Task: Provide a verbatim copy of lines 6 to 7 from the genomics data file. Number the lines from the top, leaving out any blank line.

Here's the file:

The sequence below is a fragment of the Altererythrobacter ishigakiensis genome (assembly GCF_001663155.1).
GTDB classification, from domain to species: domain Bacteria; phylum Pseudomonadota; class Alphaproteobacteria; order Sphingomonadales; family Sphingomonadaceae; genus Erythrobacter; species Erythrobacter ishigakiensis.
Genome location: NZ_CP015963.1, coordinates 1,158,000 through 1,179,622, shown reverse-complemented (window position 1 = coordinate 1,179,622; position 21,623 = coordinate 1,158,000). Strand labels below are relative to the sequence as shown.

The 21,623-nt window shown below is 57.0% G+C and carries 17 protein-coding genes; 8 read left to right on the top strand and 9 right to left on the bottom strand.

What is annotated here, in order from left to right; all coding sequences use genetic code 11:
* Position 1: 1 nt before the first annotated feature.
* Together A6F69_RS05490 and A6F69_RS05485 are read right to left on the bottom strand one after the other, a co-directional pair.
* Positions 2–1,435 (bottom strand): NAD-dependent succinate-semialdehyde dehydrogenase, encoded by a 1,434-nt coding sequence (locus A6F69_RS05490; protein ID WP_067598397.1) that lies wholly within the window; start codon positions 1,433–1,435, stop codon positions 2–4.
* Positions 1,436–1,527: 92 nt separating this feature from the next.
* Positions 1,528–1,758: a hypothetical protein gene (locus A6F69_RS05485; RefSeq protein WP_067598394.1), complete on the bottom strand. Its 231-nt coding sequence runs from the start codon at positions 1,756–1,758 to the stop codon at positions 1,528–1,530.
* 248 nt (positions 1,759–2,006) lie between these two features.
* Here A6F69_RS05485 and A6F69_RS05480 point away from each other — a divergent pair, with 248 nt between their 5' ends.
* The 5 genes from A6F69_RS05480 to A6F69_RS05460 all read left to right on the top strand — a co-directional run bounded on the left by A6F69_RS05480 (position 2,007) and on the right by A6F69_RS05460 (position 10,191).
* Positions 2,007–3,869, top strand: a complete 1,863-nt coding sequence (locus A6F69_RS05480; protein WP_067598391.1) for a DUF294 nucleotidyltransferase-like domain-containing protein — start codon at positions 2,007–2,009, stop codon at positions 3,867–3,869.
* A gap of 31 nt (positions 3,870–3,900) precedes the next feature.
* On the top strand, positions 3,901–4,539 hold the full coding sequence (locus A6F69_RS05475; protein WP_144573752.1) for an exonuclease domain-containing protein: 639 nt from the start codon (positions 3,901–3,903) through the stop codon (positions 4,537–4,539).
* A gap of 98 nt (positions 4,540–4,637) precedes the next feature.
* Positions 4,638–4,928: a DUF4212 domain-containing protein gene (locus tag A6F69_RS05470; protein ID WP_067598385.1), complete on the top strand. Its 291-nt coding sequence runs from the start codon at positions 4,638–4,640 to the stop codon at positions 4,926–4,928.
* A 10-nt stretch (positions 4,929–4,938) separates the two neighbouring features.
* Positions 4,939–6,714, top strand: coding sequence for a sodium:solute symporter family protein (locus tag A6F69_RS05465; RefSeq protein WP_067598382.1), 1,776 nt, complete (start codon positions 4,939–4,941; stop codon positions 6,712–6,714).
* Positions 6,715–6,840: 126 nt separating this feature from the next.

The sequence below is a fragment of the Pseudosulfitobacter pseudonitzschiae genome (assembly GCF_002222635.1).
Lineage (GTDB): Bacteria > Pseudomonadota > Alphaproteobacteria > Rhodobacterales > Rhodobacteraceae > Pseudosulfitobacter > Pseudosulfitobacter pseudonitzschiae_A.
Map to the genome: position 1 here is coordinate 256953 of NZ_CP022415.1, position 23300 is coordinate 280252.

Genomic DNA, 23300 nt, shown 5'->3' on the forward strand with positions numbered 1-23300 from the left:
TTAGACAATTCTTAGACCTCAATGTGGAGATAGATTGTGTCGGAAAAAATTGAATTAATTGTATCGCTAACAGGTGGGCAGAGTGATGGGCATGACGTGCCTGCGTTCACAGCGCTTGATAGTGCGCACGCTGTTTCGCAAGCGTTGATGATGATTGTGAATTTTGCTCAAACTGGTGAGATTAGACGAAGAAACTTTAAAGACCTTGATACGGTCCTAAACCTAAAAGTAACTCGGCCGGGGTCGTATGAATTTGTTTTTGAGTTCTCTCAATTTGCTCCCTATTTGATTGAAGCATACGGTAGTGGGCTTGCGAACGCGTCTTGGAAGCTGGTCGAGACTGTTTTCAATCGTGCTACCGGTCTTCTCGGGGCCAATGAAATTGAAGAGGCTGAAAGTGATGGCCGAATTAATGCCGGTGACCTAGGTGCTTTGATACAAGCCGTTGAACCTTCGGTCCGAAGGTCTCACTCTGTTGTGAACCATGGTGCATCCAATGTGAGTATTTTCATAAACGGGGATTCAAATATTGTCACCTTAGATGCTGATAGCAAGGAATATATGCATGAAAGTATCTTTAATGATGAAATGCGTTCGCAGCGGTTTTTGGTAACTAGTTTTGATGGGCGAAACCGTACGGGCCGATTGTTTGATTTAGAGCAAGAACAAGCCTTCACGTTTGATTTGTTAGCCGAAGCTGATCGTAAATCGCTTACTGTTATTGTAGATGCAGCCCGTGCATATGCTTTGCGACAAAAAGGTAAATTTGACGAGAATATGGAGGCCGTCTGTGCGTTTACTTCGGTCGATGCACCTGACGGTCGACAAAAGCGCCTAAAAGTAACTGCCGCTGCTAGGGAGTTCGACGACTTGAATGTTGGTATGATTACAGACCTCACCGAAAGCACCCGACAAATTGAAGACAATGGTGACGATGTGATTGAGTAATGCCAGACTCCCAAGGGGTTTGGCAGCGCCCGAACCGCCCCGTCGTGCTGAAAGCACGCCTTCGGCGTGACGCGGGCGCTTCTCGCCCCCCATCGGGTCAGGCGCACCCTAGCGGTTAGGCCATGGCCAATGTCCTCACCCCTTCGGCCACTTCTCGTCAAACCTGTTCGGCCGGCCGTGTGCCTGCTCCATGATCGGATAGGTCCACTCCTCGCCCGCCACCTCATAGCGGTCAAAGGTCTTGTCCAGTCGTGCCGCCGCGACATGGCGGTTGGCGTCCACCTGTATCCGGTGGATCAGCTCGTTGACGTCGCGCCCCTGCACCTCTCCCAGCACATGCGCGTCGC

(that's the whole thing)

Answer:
* Position 1: 1 nt before the first annotated feature.
* Together A6F69_RS05490 and A6F69_RS05485 are read right to left on the bottom strand one after the other, a co-directional pair.